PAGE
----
I was deeply saddened to read Erick Schonfeld's post on TechCrunch entitled "DEMO Gets Desperate: Shipley Out, Marshall In." The feud between Mike Arrington and Chris Shipley has been well documented. Arrington has gone so far as to hope for the demise of the DEMO conference. He and Jason Calacanis have taken great pains to question the ethics of DEMO's business model. They have lashed out at Chris Shipley repeatedly. And now Erick Schonfeld has jumped on the DEMO-bashing bandwagon.
I have known Chris Shipley for many years. She is fair and honest. She is smart and thoughtful. And she has worked long and hard to build the DEMO conference into a premier outlet for startups. Chris Shipley is a believer in the power of technology and the value of emerging companies. She has helped launch many hundreds of great companies and products. And she is a powerful advocate for those companies that she has showcased on the DEMO stage.
Today it was announced that Chris is handing over DEMO to Matt Marshall of VentureBeat. My congratulations to Matt. I wish him the best of luck in his new role with DEMO. I have long been a fan of the DEMO conference and hope that it will continue to prosper. As Marshall Kirkpatrick writes in ReadWriteWeb, "We'd like to see a bunch of successful conferences thrive and bring great technology into the public eye." I couldn't agree with him more.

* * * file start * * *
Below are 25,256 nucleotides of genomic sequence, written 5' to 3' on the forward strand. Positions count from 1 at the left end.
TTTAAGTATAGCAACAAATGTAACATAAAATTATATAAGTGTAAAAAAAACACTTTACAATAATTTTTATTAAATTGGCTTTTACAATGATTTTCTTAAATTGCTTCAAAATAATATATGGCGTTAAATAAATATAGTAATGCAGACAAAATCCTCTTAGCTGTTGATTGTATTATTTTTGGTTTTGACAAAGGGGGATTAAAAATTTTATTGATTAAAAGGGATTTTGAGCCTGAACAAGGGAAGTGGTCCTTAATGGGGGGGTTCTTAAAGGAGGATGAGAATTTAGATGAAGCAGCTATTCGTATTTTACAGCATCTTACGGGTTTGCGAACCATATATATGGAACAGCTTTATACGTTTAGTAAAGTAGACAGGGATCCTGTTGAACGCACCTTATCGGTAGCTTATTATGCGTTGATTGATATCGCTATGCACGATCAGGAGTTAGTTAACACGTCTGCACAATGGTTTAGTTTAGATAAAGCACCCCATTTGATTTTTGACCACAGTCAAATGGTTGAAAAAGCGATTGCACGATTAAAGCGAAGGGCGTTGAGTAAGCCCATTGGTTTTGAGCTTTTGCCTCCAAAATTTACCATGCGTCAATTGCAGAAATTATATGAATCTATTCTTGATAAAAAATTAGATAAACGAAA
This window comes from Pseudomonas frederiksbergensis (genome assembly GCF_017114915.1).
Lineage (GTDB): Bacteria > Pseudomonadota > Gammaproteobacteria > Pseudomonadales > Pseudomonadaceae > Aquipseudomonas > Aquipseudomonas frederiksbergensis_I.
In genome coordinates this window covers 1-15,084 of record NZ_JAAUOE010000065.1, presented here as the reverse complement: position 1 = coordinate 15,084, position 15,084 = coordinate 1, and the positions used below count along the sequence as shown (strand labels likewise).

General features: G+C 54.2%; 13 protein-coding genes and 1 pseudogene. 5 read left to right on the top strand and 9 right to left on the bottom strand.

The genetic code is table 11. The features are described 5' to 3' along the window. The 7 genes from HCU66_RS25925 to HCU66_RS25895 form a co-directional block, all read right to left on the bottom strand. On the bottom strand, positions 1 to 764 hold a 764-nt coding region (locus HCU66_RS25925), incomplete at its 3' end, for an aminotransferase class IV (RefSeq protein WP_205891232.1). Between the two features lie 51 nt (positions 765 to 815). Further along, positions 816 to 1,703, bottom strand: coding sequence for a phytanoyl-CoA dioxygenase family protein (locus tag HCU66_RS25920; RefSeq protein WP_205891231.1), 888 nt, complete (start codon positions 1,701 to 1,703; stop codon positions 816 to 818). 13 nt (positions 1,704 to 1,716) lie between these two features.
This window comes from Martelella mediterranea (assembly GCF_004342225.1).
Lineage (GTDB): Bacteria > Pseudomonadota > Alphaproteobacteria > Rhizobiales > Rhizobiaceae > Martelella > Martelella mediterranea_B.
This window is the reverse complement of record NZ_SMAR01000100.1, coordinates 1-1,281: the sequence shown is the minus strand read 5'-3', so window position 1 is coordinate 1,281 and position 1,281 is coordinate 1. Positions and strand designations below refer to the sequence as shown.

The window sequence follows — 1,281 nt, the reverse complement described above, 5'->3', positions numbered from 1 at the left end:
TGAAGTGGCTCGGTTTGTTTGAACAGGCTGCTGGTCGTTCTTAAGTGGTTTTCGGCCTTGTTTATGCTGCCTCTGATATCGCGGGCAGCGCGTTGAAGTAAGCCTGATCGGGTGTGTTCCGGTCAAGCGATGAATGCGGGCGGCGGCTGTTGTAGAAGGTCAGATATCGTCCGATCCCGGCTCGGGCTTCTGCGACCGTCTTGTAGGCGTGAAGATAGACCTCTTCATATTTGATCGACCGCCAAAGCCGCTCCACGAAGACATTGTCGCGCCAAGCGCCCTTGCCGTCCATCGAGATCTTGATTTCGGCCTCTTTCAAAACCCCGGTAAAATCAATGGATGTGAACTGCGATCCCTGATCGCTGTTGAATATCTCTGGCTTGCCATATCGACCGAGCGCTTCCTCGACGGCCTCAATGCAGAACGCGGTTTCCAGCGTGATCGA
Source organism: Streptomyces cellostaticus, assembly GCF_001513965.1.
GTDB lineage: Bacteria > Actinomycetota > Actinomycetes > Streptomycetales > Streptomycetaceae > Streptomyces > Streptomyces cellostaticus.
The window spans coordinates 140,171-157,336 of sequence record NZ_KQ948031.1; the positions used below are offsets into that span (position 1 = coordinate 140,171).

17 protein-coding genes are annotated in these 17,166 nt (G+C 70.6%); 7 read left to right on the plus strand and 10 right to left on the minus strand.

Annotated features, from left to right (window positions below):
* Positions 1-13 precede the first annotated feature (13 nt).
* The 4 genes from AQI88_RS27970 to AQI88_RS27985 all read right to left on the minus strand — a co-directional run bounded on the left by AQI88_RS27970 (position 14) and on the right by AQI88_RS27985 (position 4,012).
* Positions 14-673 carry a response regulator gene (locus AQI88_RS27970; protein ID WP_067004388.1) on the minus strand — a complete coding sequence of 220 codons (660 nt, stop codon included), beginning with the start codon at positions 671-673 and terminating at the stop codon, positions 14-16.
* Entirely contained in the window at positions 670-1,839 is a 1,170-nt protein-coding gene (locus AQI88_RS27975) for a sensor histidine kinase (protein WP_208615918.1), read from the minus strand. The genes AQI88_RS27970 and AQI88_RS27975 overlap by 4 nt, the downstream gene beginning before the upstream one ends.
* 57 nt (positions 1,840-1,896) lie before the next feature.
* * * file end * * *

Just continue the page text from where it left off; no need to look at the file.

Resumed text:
I look forward to attending this year's DEMO conference a little over two weeks from now. I am sure that I will see some compelling demos, meet many great entrepreneurs, and get a broad overview of the startup landscape. But, most of all, I look forward to seeing Chris Shipley on the DEMO stage one final time and to wishing her the best as she passes the torch to Matt Marshall. Chris has been a wonderful steward of the DEMO conference and her thoughtfulness will surely be missed.
 I personally believe that the suggestion that DEMO's business model is somehow less ethical because startups are charged to participate in the event is silly. It is, no doubt, a different model than Arrington and Calacanis's conference which makes its money through sponsorships and registration fees, rather than demonstration fees. But that does not make it less ethical. Is it unethical for Sprint to charge for 411 calls merely because 1-800-FREE411 will provide information for free? I don't think so. It's a shame that Chris Shipley has had such strong accusations leveled at her over these last couple years.